My vision was to use mathematical shapes and equations to design, prototype and manufacture. Fortunately our division VP Engineering was on the same wavelength and had the budget and courage to agree that we would be the first in the consumer products industry – outside of Detroit – to use Computer Aided Design and Manufacturing (CAD/CAM) techniques. If it worked, we would be pioneers.
We made quite a team – me, a very junior designer and the only technical woman in the division; the VP engineering; our toolmaker on Long island; and a brilliant mathematician who moonlighted from a large aircraft firm nearby that had the only computers powerful enough to do the shape calculations we needed. We worked under the radar of the top brass. Our goal was to write the tool control path equations for 3D components that would let us, or rather a milling machine, precision-cut metal for our molds in just hours rather than the months it typically took skilled toolmakers to do by hand. Our ‘product’ would be many yards of shiny purple mylar tape with 8 rows of punched holes – this was our control language – that we fed into the 5 axis “NC” (Numerically Controlled) milling machine. Our 6 months of writing code would work or it would not.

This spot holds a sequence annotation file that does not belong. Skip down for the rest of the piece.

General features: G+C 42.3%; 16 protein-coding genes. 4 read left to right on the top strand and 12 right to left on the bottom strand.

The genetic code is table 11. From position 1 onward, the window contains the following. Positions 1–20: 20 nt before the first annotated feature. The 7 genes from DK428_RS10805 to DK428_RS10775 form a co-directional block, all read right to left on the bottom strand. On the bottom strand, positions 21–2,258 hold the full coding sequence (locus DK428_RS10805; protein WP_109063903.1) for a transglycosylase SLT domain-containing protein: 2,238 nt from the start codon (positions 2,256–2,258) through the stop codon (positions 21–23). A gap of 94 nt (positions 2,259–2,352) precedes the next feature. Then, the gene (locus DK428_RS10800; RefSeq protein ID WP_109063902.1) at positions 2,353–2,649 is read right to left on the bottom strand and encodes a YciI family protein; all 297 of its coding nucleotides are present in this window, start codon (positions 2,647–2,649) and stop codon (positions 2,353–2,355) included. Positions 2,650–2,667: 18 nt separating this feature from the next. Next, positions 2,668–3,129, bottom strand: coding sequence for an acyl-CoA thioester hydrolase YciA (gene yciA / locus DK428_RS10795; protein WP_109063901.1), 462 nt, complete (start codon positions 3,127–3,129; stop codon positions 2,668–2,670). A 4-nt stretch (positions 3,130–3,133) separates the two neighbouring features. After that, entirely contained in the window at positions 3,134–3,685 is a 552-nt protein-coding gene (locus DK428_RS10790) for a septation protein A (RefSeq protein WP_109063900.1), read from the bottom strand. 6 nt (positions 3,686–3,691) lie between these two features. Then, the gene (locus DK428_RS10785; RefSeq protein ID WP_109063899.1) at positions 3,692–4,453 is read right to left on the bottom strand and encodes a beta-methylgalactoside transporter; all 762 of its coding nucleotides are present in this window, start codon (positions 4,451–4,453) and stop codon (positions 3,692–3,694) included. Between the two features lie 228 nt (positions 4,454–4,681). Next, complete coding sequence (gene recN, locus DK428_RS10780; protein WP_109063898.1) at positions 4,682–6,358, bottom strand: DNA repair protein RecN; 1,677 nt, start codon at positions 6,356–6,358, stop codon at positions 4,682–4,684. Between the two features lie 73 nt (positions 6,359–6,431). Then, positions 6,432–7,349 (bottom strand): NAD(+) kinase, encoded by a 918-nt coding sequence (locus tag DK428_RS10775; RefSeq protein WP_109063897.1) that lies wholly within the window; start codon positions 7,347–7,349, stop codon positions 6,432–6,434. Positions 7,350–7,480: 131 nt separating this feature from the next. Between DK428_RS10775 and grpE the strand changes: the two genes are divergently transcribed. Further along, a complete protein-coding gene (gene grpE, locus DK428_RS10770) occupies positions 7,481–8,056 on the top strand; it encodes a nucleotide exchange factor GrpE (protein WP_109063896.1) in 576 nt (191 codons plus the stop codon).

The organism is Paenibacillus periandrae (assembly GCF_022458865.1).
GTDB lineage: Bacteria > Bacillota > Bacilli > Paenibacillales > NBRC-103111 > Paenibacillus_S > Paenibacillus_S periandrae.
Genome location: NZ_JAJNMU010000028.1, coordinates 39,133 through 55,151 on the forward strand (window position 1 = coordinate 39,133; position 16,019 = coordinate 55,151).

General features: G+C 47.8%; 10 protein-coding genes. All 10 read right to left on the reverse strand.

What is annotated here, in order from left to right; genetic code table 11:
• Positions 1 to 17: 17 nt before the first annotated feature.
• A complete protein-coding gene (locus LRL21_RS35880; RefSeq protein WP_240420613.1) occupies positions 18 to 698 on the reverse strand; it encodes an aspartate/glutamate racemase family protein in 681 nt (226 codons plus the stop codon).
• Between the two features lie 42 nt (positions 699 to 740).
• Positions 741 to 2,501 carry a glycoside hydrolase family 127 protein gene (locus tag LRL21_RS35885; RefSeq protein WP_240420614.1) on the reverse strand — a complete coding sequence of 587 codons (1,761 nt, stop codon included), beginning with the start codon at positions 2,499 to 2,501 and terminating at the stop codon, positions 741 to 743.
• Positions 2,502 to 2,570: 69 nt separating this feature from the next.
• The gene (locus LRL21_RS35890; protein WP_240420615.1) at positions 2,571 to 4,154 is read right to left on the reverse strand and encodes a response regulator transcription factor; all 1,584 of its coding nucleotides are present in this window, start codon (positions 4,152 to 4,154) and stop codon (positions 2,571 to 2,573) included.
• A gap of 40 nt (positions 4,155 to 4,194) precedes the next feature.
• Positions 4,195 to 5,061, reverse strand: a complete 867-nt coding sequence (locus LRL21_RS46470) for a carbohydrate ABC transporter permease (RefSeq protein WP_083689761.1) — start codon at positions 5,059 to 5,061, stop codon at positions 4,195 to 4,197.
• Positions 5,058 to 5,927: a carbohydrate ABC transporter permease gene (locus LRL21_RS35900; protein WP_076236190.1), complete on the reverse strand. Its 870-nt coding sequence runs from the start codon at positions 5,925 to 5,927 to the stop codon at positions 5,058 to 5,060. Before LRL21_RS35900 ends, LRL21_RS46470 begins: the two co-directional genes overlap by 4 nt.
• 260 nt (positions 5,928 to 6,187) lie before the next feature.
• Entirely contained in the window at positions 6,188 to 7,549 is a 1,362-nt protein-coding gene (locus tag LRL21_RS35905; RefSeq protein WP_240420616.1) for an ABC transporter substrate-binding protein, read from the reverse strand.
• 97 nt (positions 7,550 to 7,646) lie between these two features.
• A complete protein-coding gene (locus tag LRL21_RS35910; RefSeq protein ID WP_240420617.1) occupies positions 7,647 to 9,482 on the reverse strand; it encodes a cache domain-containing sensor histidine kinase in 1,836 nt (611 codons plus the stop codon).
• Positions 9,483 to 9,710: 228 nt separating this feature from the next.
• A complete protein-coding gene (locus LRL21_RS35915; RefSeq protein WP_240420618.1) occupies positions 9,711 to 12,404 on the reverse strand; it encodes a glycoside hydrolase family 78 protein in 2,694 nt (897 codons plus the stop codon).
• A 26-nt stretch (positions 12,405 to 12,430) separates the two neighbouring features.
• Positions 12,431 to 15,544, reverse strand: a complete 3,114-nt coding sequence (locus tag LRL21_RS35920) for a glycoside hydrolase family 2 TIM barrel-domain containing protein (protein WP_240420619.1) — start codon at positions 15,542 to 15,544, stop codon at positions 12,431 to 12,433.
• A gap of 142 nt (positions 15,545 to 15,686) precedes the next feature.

A crash landing – a programming error – meant that we had to start over with the old-fashioned methods. We would lose 6 months of critical time to market and hundreds of thousands of dollars. Most important, we and our new ideas would lose credibility. I expected I’d lose at least the next plum assignment, if not my job. Was I worried? Yes.
A few days ago – as I write this it is August 2012 – we got the signals from the planet Mars that Curiosity, a big BIG bet (the “seven minutes of terror”), was safely on the ground, transmitting its first images. Mission Control folks down in Pasadena were ecstatic! Way back when, I felt the same high emotions when we cut our first metal prototypes, holding our breath as the parts emerged. The complex shapes we imagined were perfect. The risk we took had paid off.